Wednesday, 24 March 2021

 

George Orwell once observed that “political speech and writing are largely the defence of the indefensible… Thus political language has to consist largely of euphemism, question-begging and sheer cloudy vagueness…”. 

The current argument about whether the government’s decision to extend the so-called bright line test for the taxation of profits arising from the sale of non-owner-occupied resident investment properties from five years to ten years provides a good example. 

At present, capital gains arising from the sale of non-owner-occupied residential investment properties sold within five years of purchase are taxed at the taxpayer’s marginal tax rate (usually 33% or 39%, depending on their income level). The government has now announced the doubling of that five-year period to ten years, with virtually immediate effect. It argues it is doing so to rein in rapidly rising property prices and to curb speculation. It has also vehemently denied that this amounts to a capital gains tax on investment property sales, so does not break its earlier promises not to introduce such a tax. 

In classic Orwellian style, the Finance Minister has also denied it breaks his own earlier promise not to extend the bright line test. Rather than admit to an about-turn he merely says now that his original commitment had been “too definitive”. It is eerily reminiscent of the language of the fourth Labour Government where the phrase “we have no present plans to” actually meant that the decision was still being finalised. Both statements are true as far as they go, but they convey a clearly different meaning to those hearing them, which conveniently hides their true intent. But then no politician ever likes to admit to breaking an election promise. 

On the broader question of whether the extension of the bright line test constitutes a capital gains tax, the Prime Minister says it does not because it relates only to investment property and does not include land, shares, business and intangible assets as recommended by the Cullen Tax Working Group in 2019. But in the infamous words of Mandy Rice Davies “(s)he would say that, wouldn’t (s)he”. After all, she promised to resign if her government ever moved to introduce a capital gains tax. Most people took that to include property, the most prominent asset of all.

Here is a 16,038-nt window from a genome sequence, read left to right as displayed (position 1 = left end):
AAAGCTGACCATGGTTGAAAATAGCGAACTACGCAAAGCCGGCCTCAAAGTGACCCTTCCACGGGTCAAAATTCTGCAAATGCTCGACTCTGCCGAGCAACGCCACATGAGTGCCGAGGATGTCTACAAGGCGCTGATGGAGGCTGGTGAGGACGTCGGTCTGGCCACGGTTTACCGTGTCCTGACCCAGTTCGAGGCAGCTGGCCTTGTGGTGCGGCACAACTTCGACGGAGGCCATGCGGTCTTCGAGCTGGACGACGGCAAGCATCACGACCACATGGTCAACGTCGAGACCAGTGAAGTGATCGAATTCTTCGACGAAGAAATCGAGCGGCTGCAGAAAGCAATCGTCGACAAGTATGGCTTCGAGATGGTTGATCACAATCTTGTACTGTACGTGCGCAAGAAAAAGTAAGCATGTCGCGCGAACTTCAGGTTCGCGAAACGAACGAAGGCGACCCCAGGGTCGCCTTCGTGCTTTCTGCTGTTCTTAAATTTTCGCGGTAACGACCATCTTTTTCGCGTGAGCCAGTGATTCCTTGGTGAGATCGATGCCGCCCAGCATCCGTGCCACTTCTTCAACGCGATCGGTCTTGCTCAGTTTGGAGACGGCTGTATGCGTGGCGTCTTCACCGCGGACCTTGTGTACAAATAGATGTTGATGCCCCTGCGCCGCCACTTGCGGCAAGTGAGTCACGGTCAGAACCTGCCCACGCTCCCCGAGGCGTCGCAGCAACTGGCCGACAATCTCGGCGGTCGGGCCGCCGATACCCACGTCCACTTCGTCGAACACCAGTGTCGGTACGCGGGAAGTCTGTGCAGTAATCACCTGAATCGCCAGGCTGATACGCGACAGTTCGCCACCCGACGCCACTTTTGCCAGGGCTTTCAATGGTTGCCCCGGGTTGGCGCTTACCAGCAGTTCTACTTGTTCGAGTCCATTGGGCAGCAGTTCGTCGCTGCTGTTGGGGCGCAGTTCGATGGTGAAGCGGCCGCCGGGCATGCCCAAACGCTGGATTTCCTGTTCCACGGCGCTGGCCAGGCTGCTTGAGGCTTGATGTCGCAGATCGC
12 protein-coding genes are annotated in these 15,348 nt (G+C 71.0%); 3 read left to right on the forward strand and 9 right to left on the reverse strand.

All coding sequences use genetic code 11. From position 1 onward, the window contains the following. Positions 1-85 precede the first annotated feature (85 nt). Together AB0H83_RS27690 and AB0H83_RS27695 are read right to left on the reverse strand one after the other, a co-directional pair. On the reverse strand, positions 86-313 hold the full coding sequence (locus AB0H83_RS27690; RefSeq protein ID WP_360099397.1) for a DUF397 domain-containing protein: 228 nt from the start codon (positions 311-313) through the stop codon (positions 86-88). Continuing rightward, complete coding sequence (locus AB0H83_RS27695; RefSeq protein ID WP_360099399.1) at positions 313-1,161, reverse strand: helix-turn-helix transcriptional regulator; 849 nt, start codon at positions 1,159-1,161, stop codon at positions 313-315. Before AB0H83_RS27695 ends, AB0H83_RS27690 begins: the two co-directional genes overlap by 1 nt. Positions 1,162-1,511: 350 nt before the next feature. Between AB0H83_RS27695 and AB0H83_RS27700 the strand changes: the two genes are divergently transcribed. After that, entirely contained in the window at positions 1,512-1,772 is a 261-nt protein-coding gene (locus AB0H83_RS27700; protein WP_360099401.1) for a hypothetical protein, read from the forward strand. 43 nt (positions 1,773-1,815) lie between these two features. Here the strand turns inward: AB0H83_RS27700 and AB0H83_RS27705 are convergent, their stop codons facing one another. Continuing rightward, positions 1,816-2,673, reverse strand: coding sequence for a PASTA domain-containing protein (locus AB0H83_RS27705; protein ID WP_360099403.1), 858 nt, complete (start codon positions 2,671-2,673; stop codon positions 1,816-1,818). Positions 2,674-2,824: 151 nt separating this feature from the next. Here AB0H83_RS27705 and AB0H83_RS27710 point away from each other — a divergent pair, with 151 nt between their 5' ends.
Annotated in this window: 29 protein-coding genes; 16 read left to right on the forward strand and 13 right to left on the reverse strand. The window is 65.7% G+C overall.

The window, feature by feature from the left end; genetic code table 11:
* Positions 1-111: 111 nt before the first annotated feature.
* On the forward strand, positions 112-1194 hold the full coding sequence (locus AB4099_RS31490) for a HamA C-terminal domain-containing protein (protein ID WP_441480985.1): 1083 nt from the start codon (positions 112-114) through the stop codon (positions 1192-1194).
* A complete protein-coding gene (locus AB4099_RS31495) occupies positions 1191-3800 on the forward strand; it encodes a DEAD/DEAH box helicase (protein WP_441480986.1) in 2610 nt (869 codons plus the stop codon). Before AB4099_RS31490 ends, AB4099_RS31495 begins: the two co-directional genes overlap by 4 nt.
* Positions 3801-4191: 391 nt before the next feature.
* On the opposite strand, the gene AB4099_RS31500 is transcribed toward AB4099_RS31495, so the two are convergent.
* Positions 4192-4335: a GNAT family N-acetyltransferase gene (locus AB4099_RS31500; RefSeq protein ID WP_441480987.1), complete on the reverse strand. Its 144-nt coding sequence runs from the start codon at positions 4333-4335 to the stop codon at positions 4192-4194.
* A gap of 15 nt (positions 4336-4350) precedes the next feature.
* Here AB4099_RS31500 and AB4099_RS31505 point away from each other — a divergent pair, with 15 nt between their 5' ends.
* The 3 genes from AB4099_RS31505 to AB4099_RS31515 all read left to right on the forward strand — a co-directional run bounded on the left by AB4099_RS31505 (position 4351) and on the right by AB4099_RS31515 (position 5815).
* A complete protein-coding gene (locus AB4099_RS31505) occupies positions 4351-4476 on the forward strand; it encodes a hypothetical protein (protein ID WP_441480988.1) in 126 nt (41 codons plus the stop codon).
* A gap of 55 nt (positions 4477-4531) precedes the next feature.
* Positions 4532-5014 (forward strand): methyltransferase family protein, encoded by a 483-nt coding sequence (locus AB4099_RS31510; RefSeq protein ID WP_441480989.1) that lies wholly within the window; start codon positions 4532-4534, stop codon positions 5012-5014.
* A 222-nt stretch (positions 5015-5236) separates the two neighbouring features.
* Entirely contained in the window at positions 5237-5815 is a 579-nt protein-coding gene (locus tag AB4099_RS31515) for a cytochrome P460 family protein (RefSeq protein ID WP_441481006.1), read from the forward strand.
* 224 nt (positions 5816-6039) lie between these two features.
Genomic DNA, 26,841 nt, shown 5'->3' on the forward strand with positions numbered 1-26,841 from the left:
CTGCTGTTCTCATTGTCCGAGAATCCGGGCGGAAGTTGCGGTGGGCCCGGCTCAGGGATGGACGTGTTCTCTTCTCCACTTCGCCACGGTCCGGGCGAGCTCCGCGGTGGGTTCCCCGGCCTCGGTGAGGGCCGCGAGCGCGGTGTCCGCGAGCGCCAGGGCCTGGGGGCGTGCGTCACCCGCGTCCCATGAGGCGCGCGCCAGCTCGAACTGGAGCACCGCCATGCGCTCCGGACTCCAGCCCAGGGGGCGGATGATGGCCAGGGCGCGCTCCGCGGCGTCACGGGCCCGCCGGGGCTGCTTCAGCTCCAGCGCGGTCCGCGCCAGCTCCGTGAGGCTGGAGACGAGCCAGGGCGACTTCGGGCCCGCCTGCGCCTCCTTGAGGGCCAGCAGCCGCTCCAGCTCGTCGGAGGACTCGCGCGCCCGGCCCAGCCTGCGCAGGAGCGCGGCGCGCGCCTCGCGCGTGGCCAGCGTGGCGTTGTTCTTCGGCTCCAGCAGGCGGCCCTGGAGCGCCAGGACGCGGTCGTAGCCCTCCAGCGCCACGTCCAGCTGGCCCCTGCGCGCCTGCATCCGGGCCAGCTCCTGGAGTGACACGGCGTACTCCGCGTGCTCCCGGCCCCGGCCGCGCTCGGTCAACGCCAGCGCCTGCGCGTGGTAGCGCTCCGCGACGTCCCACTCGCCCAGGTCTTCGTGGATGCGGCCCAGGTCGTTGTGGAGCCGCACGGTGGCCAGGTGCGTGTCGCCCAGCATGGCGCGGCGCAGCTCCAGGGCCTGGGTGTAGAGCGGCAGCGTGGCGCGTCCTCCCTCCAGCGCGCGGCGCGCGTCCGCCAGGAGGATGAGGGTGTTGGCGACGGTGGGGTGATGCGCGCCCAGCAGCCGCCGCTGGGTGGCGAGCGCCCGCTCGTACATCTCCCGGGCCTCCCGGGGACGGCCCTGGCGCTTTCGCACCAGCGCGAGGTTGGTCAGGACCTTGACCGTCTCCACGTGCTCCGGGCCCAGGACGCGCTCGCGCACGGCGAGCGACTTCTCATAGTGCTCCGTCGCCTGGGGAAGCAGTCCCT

For that reason, her comments have the air of Orwell’s “defence of the indefensible”, particularly given the “question-begging and sheer cloudy vagueness” that has accompanied them. In reality, the only difference between the government’s plans for taxing investment properties, and the Cullen Tax Working Group’s own proposals in that respect is one of timing. Both propose taxing the capital gains at the taxpayer’s marginal tax rate – the only variation is that the Working Group wanted that to apply to all such transactions, whereas the government is limiting the scope to changes within a ten-year period. 

Admittedly, the Working Group also proposed including capital gains other than on property sales, something the government has ruled out so far. However, that does not mean, as the Prime Minister has argued, that the extension of the bright line test on investment property is not a capital gains tax because it does not include these other items. 

More important, though, is what impact the government’s moves are likely to have on cooling the increase in house prices and making housing more affordable for new buyers. The Cullen Tax Working Group was cautious in its 2019 report, saying that it expected “an extension of capital gains taxation would lead to some small upward pressure on rents and downward pressure on house prices. These impacts are likely to be small…”. On a broader front, the Real Estate Institute is already suggesting that based on its own sales figures the new higher housing price caps announced in the package will help less than 500 first home buyers. 

Herein lies the nub of the problem. The real issue with the housing problem in New Zealand is shortage of supply. We simply are not building enough new houses to meet the demands of our population. The Cullen Report emphasised the importance of other government initiatives in this regard, like the ill-fated Kiwibuild project, and there have been other reports over the last couple of years, highlighting the need to build more houses. 

Yet, despite its apparent largesse, this week’s package contained no commitment to a more expansive government sponsored affordable home building programme. Much has been made of the package’s multi-billion-dollar price tag as if that alone means meaningful, action, a good case of “sheer cloudy vagueness”, if ever there was one. 

Even when she ruled out the Tax Working Group’s recommendations for a comprehensive capital gains tax two years ago, the Prime Minister said she still personally believed there should be one on investment property sales. This week, she got her way, despite her persistent promises to the contrary. 

George Orwell would feel his point had been proven.

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